EDIT: I don't ride with a power meter, so I may very well be wrong.
Yep... you are.
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Old 12-24-07, 05:30 PM   #12
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Yep... you are.
So there is absolutely no truth to what I said, at all?

I was being sarcastic, but I know that normalized power yields higher numbers than average power, hence my comment.
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Old 12-24-07, 05:33 PM   #13
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... but I know that normalized power yields higher numbers than average power, ...
Even that's not right.
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Old 12-24-07, 05:34 PM   #14
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Even that's not right.
It isn't?
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Old 12-24-07, 05:37 PM   #15
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It isn't?
Normalized power can be higher, lower, or equal to average power. It is true that normalized power is higher than average power much more often than it is lower.
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Old 12-24-07, 05:40 PM   #16
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It can, but just cause it's normalized doesn't mean it's going to. The point of normalization (whether using the oft accepted Coggan method or something you put together yourself) is to more accurately identify the physiological strain of an effort or workout.

If you do a workout that avg's 220 watts, normalized at 225, it will be different than one that is avg 220 and normalized at 300. Anyway... if you're using normalized watts to compare yourself to pro average watts, you're an idiot. Not that there aren't enough of those around here.
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Old 12-24-07, 05:46 PM   #17
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Normalized power can be higher, lower, or equal to average power. It is true that normalized power is higher than average power much more often than it is lower.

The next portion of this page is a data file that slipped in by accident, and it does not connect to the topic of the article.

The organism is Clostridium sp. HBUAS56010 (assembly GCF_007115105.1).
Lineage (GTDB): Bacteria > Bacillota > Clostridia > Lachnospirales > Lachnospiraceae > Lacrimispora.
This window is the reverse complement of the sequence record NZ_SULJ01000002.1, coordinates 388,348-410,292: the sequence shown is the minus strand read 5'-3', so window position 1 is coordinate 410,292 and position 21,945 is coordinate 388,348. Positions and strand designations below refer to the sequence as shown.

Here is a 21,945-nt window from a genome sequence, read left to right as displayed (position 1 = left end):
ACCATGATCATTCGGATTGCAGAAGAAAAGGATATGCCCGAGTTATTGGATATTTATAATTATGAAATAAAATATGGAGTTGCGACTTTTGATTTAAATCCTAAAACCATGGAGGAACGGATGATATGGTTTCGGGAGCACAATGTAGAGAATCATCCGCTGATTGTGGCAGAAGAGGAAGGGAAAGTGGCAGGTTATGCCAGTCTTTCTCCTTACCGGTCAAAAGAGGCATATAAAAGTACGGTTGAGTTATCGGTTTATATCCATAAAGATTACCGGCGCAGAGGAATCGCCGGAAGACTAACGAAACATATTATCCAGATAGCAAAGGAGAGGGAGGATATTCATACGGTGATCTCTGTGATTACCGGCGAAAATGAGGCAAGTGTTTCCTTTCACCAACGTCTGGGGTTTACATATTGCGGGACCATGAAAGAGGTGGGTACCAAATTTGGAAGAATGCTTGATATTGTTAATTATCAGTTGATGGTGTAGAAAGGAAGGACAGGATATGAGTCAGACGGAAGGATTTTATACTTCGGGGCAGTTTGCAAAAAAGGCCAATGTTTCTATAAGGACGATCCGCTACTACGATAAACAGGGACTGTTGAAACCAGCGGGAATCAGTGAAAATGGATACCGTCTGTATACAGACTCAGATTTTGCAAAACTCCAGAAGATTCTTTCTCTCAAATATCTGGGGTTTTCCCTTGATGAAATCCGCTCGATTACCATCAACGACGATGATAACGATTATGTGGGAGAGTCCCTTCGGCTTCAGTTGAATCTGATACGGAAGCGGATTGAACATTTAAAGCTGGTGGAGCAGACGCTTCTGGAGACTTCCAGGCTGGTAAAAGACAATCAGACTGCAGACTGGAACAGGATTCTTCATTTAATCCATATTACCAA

I know it's possible for it to be lower, but in all of the real world situations I've seen it, it's always higher by a pretty significant amount. I've seen it be close to equal on uphill TT's by riders of the same weight with very close times.

Coming off of Cross season, I know the differences can be huge in a cross race, where there is a constant fluctuation of explosive power/no power. I remember differences of 50 watts (between average and normalized) over the course of an hour long race, which is pretty significant.

In terms of gathering race date (and again, this is only our of curisoty, since I don't have a power meter) which would be more applicable; normalized or average?
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Old 12-24-07, 05:51 PM   #18
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It can, but just cause it's normalized doesn't mean it's going to. The point of normalization (whether using the oft accepted Coggan method or something you put together yourself) is to more accurately identify the physiological strain of an effort or workout.

If you do a workout that avg's 220 watts, normalized at 225, it will be different than one that is avg 220 and normalized at 300. Anyway... if you're using normalized watts to compare yourself to pro average watts, you're an idiot. Not that there aren't enough of those around here.
I've never heard anyone do it, but I'm sure people do.

How close are the power readings from a PowerTap and an SRM?

I don't use a powertap, but I've strapped my bike to a Dyno before. Let me show you:


819ft/lbs of torque at my rear wheel. Pretty impressive, no?